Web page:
Live at Borderline, Soho
A movement is graciously but steadily spreading through France, based on the idea that we need to rethink the way in which we sing in French and make use of and adapt the language. Lyrical French was transformed by Barbara, Gainsbourg and Boris Bergman in their day, and is continuing to evolve in the hands of Sébastien Tellier, Bertrand Belin or Julien Barbagallo, who has a long history of exploring the boundaries of French song with his group Aquaserge and his solo Lecube project. Like so many of his compatriots, Julien has long sung the secrets of his soul in English, mainly for reasons of convenience. Yet now, after a few years of exile in Australia, especially as antipodean indie – pop institution Tame Impala’s master of toms and hi -hats, ‘Big Dog’ (as he is known down under) has taken advantage of his linguistic isolation to unshackle his tongue, words and ideas, and return to his past and roots. It is just as much a revelation for him as for us: on Grand Chien, Barbagallo lets fly with the words and accents of his mother tongue (the distinctive French of his native Albi). Dropping the mask for the first time, in one flowing movement, he embraces every inch of his identity, down to its most complex obscurities, ridding himself of the ready – made clichés of pop in the language of Shakespeare and Elvis Presley. With a startling obviousness, we find him reborn: the only artist of his kind, a major driving force in the world of a progressive French pop that is set to continue its pyrotechnics.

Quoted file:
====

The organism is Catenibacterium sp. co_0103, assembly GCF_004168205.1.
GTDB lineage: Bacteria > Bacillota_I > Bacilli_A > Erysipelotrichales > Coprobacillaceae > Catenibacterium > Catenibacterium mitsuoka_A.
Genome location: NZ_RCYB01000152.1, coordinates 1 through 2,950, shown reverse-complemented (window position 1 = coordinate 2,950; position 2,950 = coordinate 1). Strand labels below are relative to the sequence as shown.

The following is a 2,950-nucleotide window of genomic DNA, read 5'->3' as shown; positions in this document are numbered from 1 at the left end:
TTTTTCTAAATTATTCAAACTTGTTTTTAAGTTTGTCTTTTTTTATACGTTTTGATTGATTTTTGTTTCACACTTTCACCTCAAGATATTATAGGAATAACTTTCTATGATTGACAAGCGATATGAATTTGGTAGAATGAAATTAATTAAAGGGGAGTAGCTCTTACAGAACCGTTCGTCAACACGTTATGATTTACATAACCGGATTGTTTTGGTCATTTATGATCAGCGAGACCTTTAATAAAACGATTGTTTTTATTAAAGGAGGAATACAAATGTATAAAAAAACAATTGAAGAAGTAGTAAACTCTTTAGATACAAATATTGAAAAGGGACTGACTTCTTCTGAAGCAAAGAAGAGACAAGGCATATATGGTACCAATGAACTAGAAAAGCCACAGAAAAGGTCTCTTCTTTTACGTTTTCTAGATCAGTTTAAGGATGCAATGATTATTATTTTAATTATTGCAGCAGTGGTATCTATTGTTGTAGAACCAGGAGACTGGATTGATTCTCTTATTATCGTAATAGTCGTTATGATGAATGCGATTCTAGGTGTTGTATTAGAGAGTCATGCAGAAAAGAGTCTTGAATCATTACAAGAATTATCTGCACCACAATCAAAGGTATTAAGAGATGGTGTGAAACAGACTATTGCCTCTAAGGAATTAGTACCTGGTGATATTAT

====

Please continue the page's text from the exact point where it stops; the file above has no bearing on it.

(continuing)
It has been a long and winding road. Introduced to music by his rowdy father and a fistful of onomatopoeia, moving on to percussion (his first instrument was a LU cookie tin) and then drums at the Albi music school, Julien turned to the prog rock of Genesis and then the indie pop of Teenage Fan Club, Flaming Lips and Super Furry Animals as soon as he was able. His first major group basically combined the two genres. If you are an aficionado of French music that still has the audacity to experiment, you will know that band: Aquaserge. Julien formed the group with virtuoso Benjamin Glibert and multi – instrumentalist Julien Gasc (a musician he met at high school). The story of the trio (later to become a quartet, quintet and trio again) was that of a family engaged in an unfeasibly exuberant exploration of the no – man’s – land between song, free jazz and experimental rock; an intense, eventful saga packed with revolutions, tectonic shifts and breakaway ideas that continually fired the imaginations of its three founder members. Meanwhile, Barbagallo worked on his solo project and also played for some of the finest bands in land, such as Hyperclean, Bertrand Burgalat and Tahiti 80. Then he met Tame Impala and everything changed. It did not spell the end for Aquaserge, but the band had to rethink its identity without their third pillar. In any case, the bond between them remained. Now without his crew and family, Barbagallo took off in a new direction.